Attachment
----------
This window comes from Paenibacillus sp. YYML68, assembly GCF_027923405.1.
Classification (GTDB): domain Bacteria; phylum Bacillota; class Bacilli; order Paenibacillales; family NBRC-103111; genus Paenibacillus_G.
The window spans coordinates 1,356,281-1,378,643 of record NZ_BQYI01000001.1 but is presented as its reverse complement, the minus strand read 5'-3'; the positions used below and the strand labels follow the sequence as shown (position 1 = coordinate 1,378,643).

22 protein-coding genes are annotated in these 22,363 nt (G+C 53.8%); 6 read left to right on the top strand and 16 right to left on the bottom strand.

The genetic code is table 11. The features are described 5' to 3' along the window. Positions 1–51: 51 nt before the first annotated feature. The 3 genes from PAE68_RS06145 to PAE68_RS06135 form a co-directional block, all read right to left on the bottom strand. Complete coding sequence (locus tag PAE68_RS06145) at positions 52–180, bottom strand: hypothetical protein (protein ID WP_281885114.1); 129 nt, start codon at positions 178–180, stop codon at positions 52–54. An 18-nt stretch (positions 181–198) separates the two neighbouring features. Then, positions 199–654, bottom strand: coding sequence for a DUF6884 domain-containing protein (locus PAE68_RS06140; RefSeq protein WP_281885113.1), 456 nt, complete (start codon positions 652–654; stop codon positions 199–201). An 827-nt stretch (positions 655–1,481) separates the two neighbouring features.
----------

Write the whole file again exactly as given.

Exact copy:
This window comes from Paenibacillus sp. YYML68, assembly GCF_027923405.1.
Classification (GTDB): domain Bacteria; phylum Bacillota; class Bacilli; order Paenibacillales; family NBRC-103111; genus Paenibacillus_G.
The window spans coordinates 1,356,281-1,378,643 of record NZ_BQYI01000001.1 but is presented as its reverse complement, the minus strand read 5'-3'; the positions used below and the strand labels follow the sequence as shown (position 1 = coordinate 1,378,643).

22 protein-coding genes are annotated in these 22,363 nt (G+C 53.8%); 6 read left to right on the top strand and 16 right to left on the bottom strand.

The genetic code is table 11. The features are described 5' to 3' along the window. Positions 1–51: 51 nt before the first annotated feature. The 3 genes from PAE68_RS06145 to PAE68_RS06135 form a co-directional block, all read right to left on the bottom strand. Complete coding sequence (locus tag PAE68_RS06145) at positions 52–180, bottom strand: hypothetical protein (protein ID WP_281885114.1); 129 nt, start codon at positions 178–180, stop codon at positions 52–54. An 18-nt stretch (positions 181–198) separates the two neighbouring features. Then, positions 199–654, bottom strand: coding sequence for a DUF6884 domain-containing protein (locus PAE68_RS06140; RefSeq protein WP_281885113.1), 456 nt, complete (start codon positions 652–654; stop codon positions 199–201). An 827-nt stretch (positions 655–1,481) separates the two neighbouring features.